Misdiagnosis: A Comment on 'Illness and Injury as Contributors to Bankruptcy' and the Media Publicity Surrounding It

18 Pages Posted: 22 Jan 2018

See all articles by Gail L. Heriot

Gail L. Heriot

American Civil Rights Project; U.S. Commission on Civil Rights; Manhattan Institute

Date Written: 2006


In early February 2005, a barrage of media publicity accompanied Health Affairs’ publication of "Illness and Injury as Contributors to Bankruptcy" — just a few weeks before the U.S. Senate was scheduled to take up bankruptcy reform legislation. Headlines like “Medical Bills Blamed in Half of Bankruptcies: and “Medical Bills Cause About Half of Bankruptcies, Study Finds” ran in major newspapers all over the country. For a while, the publicity made bankruptcy policy seem almost glamorous.

The problem with these headlines is that they were false. The study made no finding that medical bills were involved in half of all bankruptcies. Nor did it find that illness or injury, at least as those terms are ordinarily used, were major (or even minor) contributors to half of all bankruptcies. Stripped of its rhetorical excess, the study’s actual findings were far more modest — to the point that the media might not have been interested at all if they had understood it better. This article critiques the study and the publicity surrounding it.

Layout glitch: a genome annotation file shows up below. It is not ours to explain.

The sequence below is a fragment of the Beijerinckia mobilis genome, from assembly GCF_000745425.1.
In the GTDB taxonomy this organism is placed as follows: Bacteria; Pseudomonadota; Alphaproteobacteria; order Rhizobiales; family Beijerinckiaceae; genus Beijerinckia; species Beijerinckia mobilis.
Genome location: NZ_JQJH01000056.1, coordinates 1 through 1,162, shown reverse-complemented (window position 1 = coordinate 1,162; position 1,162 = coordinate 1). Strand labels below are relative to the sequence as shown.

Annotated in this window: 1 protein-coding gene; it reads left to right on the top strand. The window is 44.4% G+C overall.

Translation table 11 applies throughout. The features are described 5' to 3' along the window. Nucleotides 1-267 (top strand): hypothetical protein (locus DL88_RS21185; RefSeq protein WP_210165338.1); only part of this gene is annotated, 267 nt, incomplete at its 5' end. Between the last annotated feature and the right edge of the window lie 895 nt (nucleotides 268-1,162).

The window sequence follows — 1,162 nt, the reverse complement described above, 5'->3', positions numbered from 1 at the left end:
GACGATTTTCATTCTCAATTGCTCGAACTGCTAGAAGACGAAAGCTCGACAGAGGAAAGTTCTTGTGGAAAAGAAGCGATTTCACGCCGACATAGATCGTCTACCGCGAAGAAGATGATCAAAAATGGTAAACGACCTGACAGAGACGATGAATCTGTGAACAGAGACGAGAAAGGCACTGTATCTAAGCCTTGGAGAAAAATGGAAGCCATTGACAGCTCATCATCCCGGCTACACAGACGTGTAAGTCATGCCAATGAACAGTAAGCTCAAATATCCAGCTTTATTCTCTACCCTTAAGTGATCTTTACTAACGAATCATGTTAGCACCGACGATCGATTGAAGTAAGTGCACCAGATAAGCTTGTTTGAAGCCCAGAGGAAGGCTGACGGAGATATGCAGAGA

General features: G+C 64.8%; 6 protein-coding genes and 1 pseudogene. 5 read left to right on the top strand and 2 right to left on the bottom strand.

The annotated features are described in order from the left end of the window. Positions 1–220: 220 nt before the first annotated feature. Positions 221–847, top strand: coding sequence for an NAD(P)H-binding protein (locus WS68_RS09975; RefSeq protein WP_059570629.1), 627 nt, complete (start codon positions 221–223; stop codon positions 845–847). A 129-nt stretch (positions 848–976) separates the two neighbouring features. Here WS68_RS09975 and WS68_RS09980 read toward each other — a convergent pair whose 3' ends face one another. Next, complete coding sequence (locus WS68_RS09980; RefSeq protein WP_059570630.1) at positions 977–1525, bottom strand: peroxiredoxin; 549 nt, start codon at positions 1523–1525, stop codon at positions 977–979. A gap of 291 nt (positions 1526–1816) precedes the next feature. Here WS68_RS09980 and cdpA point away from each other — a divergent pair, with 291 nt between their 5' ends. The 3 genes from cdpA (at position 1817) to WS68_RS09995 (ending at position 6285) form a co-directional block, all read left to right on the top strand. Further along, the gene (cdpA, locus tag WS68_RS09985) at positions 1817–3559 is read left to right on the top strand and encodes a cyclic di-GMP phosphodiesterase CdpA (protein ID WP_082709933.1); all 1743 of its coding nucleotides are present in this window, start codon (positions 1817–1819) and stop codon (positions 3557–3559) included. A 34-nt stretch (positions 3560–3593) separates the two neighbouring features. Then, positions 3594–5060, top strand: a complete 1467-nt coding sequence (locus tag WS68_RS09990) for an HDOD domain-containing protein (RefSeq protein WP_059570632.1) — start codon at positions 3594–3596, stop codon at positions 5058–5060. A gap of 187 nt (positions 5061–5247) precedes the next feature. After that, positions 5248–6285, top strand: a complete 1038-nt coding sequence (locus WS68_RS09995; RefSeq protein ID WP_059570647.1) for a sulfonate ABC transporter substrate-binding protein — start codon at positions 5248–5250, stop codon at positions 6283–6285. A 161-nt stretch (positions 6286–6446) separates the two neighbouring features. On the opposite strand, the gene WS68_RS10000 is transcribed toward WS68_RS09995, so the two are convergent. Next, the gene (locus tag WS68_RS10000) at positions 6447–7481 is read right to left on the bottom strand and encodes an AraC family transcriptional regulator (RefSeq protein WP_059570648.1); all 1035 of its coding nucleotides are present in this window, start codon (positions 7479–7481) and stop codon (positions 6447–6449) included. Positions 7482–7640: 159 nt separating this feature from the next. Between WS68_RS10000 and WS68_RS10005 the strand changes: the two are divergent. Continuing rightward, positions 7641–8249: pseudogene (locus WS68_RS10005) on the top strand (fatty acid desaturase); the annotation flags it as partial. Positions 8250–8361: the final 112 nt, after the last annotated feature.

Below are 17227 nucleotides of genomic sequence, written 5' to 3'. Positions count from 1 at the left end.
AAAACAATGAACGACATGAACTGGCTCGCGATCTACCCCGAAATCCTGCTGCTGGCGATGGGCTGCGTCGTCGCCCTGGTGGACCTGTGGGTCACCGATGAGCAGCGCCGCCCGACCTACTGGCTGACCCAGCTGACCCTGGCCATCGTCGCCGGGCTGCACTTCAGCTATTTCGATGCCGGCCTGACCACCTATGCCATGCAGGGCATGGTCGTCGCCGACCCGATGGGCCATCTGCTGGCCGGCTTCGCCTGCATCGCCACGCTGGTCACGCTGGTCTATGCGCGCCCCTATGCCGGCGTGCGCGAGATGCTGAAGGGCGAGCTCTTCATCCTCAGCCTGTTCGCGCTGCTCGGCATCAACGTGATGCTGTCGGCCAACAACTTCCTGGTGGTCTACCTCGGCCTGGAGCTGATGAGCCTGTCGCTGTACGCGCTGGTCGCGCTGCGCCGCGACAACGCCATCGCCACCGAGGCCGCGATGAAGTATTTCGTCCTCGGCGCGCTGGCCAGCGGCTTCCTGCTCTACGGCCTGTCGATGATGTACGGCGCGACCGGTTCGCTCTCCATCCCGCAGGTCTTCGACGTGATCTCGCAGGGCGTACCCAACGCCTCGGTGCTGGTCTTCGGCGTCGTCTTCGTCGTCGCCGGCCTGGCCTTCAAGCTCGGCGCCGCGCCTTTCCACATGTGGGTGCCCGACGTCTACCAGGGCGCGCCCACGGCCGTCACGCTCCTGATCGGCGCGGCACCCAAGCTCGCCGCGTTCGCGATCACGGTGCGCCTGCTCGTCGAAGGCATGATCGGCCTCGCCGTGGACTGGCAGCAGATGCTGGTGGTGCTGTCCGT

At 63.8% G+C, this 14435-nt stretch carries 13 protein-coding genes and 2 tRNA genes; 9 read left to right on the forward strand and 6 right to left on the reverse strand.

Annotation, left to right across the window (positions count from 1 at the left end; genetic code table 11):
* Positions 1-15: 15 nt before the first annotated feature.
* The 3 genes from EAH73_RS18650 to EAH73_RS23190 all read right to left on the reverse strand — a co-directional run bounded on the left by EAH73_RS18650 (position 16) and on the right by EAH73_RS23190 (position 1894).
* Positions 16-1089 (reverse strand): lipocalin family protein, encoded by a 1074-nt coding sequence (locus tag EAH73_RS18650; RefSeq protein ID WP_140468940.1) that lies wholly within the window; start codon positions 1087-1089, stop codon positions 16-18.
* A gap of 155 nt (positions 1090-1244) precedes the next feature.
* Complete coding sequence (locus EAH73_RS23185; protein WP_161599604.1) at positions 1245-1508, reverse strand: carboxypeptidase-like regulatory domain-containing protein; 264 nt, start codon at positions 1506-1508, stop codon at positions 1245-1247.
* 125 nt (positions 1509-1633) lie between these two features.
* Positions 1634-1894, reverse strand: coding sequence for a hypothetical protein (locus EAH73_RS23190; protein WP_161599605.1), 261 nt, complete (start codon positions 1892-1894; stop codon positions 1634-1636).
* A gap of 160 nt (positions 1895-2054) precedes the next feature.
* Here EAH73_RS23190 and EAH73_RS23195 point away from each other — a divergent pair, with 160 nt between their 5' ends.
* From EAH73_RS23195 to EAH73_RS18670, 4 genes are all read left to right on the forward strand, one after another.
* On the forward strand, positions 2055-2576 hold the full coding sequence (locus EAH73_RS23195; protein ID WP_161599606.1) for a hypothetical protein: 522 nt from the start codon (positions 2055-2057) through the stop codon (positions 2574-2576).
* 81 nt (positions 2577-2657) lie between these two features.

Keywords: bankruptcy, medical bills, health insurance

JEL Classification: A00, A10, K10

Suggested Citation

Heriot, Gail L., Misdiagnosis: A Comment on 'Illness and Injury as Contributors to Bankruptcy' and the Media Publicity Surrounding It (2006). Texas Review of Law & Politics, Vol. 10, No. 1, 2006, San Diego Legal Studies Paper, Available at SSRN: https://ssrn.com/abstract=3105661 or http://dx.doi.org/10.2139/ssrn.3105661

Gail L. Heriot (Contact Author)

American Civil Rights Project ( email )

P.O. Box 12207
Dallas, TX 75225
United States

HOME PAGE: http://www.americancivilrightsproject.org/

U.S. Commission on Civil Rights

1331 Pennsylvania Avenue, N.W.
Suite 1150
Washington, DC 20425

Manhattan Institute ( email )

52 Vanderbilt Avenue
New York, NY 10017
United States

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